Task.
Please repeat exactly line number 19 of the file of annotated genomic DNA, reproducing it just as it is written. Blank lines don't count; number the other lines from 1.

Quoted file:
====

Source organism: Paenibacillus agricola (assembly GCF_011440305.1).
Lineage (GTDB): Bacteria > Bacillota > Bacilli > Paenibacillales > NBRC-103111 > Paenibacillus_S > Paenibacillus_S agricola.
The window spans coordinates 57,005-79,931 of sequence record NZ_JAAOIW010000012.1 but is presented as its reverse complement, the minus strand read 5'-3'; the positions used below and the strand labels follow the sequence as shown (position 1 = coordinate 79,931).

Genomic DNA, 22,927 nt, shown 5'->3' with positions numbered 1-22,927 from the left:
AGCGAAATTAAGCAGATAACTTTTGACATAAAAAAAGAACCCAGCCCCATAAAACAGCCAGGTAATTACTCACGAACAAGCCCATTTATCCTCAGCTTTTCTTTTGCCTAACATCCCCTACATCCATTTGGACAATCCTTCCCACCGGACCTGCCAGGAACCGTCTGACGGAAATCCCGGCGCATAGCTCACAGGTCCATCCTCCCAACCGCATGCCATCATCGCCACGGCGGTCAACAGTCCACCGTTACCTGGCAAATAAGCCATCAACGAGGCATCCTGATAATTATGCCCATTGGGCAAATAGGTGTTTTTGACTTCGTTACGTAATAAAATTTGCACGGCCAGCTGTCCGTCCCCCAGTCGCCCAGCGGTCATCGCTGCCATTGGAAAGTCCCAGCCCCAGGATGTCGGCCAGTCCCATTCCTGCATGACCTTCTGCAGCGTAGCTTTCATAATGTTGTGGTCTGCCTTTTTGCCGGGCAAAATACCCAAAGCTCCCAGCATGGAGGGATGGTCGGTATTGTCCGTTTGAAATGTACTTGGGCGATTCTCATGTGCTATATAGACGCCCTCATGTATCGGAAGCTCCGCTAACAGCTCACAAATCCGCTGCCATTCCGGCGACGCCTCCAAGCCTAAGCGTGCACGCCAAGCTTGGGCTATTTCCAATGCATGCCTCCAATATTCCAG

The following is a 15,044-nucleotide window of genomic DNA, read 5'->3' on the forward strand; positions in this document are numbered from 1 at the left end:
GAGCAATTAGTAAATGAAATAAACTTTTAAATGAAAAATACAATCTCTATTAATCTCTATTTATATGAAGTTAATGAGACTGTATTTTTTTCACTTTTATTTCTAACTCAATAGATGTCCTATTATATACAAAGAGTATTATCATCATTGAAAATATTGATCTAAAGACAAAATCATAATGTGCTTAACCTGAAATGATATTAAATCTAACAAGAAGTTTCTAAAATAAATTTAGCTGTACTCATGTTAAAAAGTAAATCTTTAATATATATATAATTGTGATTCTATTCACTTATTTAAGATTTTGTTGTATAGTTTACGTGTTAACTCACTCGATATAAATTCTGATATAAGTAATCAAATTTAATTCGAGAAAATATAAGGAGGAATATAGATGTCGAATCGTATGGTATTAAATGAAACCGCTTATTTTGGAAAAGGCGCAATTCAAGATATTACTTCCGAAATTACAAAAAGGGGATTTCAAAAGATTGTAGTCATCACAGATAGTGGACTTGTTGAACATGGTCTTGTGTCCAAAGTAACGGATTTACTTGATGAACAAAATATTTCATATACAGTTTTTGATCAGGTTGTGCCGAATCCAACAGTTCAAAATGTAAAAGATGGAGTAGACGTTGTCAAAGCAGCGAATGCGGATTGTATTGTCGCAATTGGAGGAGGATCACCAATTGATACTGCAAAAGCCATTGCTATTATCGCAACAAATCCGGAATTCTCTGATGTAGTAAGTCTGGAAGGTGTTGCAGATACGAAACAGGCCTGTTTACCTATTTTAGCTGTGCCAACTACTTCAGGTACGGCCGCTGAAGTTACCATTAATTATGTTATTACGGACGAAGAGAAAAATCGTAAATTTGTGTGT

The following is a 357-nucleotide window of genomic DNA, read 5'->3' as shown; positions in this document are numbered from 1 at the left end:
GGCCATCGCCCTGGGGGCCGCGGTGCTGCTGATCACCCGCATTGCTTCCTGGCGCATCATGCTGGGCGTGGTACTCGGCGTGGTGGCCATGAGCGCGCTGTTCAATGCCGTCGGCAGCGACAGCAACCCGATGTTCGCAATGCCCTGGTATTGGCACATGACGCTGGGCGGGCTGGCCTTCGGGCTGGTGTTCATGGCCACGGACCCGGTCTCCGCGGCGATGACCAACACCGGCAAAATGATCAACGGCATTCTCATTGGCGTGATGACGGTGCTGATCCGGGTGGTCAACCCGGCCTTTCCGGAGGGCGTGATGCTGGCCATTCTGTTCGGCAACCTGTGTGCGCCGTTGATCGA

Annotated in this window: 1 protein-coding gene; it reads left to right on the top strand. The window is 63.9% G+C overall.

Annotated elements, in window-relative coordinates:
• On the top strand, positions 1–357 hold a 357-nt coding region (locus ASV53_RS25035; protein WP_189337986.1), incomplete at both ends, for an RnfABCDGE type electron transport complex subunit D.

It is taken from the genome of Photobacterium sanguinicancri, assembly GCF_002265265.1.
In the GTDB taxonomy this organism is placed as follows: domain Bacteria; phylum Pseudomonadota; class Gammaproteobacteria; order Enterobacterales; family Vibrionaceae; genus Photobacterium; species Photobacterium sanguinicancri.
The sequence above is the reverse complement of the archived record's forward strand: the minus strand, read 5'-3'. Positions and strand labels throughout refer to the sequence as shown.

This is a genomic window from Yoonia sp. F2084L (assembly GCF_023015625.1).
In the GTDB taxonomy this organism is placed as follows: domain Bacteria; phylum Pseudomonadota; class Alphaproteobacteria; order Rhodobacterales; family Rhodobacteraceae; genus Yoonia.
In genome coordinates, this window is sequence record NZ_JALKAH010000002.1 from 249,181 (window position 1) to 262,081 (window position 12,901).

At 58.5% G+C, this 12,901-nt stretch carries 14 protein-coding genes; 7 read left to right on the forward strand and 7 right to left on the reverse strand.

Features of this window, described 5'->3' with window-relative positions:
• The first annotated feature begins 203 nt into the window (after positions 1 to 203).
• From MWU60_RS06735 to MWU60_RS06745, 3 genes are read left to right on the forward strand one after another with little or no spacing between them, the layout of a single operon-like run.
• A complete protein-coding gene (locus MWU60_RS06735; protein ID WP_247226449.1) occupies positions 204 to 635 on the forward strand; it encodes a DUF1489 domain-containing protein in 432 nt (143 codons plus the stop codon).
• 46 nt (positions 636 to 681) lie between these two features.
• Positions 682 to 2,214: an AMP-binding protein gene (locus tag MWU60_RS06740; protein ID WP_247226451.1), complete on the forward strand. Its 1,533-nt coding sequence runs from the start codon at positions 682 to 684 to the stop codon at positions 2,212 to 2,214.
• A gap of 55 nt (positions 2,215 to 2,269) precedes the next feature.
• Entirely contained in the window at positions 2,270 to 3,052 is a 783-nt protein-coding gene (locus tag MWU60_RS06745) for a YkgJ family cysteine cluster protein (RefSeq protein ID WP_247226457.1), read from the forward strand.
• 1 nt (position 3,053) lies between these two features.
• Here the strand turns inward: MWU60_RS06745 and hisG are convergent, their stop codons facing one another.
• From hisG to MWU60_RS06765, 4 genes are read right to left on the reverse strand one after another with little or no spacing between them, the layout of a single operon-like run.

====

At 58.5% G+C, this 12,901-nt stretch carries 14 protein-coding genes; 7 read left to right on the forward strand and 7 right to left on the reverse strand.